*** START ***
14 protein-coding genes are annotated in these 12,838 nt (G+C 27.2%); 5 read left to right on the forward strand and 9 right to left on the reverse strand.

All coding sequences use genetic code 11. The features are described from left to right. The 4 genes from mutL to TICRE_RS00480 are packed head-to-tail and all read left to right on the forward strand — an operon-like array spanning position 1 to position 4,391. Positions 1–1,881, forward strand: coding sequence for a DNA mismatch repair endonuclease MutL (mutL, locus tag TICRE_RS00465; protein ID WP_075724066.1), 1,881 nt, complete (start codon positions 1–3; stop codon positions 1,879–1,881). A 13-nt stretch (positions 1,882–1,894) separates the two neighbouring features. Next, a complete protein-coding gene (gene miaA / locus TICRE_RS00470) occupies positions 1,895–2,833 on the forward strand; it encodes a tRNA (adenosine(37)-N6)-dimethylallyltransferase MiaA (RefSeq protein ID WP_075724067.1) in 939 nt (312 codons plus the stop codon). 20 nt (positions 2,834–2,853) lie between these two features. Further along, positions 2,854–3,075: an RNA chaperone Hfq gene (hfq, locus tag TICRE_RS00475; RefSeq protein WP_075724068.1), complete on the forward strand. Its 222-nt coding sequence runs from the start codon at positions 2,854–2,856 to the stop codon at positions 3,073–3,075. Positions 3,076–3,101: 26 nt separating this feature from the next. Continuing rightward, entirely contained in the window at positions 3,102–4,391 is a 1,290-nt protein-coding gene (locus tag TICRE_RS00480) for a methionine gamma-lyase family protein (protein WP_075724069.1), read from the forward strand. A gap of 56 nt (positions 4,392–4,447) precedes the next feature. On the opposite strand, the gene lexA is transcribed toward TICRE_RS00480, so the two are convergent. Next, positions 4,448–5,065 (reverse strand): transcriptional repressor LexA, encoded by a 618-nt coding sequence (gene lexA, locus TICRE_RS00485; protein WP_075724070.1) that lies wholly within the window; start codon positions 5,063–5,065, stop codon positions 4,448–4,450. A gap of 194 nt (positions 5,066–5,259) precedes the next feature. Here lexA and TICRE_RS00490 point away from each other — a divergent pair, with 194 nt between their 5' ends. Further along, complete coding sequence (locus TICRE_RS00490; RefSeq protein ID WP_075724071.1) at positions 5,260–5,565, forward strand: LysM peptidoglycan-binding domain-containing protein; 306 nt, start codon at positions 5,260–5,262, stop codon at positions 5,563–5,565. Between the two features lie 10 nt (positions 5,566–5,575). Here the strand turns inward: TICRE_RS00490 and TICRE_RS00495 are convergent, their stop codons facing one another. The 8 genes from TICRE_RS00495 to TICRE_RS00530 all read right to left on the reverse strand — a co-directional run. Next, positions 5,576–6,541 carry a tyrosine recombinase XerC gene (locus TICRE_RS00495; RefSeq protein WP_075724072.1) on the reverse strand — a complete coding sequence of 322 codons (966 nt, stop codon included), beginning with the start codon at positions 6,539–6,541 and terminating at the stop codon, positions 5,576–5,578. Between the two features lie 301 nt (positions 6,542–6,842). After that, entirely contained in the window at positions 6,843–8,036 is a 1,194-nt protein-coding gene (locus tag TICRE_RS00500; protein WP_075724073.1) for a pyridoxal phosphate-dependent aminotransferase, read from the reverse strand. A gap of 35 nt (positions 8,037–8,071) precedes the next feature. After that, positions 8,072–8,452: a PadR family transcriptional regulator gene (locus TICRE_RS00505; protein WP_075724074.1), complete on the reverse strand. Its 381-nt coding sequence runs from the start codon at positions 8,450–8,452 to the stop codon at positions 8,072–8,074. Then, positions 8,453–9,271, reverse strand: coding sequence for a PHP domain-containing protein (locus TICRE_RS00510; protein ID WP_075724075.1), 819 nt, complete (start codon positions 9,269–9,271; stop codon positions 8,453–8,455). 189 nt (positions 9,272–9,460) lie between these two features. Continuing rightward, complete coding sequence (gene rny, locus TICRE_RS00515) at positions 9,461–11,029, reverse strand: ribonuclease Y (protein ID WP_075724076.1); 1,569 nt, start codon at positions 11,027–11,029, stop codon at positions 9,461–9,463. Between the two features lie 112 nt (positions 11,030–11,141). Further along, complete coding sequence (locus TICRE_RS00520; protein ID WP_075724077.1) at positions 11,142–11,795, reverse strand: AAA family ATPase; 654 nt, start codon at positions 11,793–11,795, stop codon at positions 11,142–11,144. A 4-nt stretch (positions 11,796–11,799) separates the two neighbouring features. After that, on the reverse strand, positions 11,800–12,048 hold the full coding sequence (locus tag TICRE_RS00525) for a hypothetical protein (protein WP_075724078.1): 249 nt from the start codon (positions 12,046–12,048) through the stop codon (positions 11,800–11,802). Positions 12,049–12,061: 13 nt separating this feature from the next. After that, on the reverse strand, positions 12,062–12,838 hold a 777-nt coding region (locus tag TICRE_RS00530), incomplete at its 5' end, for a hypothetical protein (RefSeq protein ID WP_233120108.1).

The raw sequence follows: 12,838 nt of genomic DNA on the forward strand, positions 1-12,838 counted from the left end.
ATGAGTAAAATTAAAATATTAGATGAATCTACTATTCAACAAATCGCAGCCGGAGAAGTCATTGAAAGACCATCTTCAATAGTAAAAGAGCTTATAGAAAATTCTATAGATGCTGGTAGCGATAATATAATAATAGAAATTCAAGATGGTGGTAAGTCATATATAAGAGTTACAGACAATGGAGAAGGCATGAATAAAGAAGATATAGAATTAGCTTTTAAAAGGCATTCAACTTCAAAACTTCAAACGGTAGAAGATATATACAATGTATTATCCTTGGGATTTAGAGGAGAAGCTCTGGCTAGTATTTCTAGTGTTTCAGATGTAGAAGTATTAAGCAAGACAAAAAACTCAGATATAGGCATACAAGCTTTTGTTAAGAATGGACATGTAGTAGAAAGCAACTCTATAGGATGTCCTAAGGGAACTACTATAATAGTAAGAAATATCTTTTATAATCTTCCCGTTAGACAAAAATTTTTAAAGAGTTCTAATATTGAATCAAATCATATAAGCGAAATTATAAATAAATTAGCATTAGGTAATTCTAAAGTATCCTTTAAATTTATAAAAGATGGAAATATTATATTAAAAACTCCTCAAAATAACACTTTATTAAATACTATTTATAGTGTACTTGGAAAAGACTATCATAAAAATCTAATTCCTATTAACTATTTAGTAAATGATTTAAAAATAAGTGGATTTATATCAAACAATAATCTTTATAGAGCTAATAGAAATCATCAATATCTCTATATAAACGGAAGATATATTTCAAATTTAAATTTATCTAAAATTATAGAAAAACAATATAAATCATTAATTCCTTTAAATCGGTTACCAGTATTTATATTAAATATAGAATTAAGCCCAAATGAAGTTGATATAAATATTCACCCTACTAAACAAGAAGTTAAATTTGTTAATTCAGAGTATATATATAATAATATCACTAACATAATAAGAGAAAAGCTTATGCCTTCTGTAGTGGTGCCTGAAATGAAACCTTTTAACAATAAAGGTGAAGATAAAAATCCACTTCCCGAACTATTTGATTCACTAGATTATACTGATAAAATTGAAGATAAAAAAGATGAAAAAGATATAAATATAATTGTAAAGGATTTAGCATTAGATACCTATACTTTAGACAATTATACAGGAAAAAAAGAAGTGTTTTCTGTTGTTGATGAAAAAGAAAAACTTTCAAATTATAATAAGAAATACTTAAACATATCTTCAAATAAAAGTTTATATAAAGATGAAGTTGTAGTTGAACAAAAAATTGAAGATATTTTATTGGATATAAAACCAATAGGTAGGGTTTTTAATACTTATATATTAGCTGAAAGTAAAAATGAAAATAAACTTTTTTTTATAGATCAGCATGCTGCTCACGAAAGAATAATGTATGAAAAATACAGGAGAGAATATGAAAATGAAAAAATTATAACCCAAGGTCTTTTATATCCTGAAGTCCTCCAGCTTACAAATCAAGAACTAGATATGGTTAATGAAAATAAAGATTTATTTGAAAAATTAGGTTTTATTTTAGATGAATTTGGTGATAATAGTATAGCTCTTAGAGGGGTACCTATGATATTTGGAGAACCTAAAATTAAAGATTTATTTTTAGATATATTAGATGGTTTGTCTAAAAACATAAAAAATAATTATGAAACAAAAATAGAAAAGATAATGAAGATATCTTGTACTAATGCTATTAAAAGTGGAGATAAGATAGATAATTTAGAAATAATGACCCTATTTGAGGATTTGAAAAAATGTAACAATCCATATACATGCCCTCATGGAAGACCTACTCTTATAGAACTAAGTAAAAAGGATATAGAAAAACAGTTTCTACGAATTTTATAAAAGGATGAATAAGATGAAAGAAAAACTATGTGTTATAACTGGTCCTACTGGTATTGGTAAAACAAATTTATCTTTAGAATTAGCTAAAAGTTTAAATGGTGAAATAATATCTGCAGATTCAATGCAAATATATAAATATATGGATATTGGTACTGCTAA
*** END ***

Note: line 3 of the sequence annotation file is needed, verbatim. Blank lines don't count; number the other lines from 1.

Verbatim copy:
The raw sequence follows: 12,838 nt of genomic DNA on the forward strand, positions 1-12,838 counted from the left end.